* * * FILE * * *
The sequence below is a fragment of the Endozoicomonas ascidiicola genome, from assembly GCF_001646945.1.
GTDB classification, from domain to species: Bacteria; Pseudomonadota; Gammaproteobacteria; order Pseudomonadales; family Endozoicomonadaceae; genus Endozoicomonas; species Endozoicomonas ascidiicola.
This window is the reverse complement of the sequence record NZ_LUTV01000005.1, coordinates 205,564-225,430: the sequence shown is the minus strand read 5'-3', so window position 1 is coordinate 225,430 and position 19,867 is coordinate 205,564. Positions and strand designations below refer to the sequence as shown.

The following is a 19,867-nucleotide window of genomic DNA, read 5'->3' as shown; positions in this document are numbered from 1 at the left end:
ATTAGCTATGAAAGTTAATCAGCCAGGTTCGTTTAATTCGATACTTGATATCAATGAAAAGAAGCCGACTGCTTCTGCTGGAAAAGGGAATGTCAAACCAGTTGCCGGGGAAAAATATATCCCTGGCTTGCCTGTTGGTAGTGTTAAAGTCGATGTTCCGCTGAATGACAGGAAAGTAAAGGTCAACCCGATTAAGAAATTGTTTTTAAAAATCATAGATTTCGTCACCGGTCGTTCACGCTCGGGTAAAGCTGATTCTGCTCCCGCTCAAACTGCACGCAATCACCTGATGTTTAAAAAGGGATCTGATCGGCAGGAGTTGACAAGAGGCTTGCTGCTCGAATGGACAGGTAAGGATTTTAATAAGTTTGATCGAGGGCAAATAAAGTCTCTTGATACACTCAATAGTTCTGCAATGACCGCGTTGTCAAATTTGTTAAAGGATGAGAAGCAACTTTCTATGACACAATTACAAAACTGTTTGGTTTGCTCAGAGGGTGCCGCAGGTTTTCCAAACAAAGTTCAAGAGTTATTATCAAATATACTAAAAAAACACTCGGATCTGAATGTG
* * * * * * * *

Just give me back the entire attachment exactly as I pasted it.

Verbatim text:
The sequence below is a fragment of the Endozoicomonas ascidiicola genome, from assembly GCF_001646945.1.
GTDB classification, from domain to species: Bacteria; Pseudomonadota; Gammaproteobacteria; order Pseudomonadales; family Endozoicomonadaceae; genus Endozoicomonas; species Endozoicomonas ascidiicola.
This window is the reverse complement of the sequence record NZ_LUTV01000005.1, coordinates 205,564-225,430: the sequence shown is the minus strand read 5'-3', so window position 1 is coordinate 225,430 and position 19,867 is coordinate 205,564. Positions and strand designations below refer to the sequence as shown.

The following is a 19,867-nucleotide window of genomic DNA, read 5'->3' as shown; positions in this document are numbered from 1 at the left end:
ATTAGCTATGAAAGTTAATCAGCCAGGTTCGTTTAATTCGATACTTGATATCAATGAAAAGAAGCCGACTGCTTCTGCTGGAAAAGGGAATGTCAAACCAGTTGCCGGGGAAAAATATATCCCTGGCTTGCCTGTTGGTAGTGTTAAAGTCGATGTTCCGCTGAATGACAGGAAAGTAAAGGTCAACCCGATTAAGAAATTGTTTTTAAAAATCATAGATTTCGTCACCGGTCGTTCACGCTCGGGTAAAGCTGATTCTGCTCCCGCTCAAACTGCACGCAATCACCTGATGTTTAAAAAGGGATCTGATCGGCAGGAGTTGACAAGAGGCTTGCTGCTCGAATGGACAGGTAAGGATTTTAATAAGTTTGATCGAGGGCAAATAAAGTCTCTTGATACACTCAATAGTTCTGCAATGACCGCGTTGTCAAATTTGTTAAAGGATGAGAAGCAACTTTCTATGACACAATTACAAAACTGTTTGGTTTGCTCAGAGGGTGCCGCAGGTTTTCCAAACAAAGTTCAAGAGTTATTATCAAATATACTAAAAAAACACTCGGATCTGAATGTG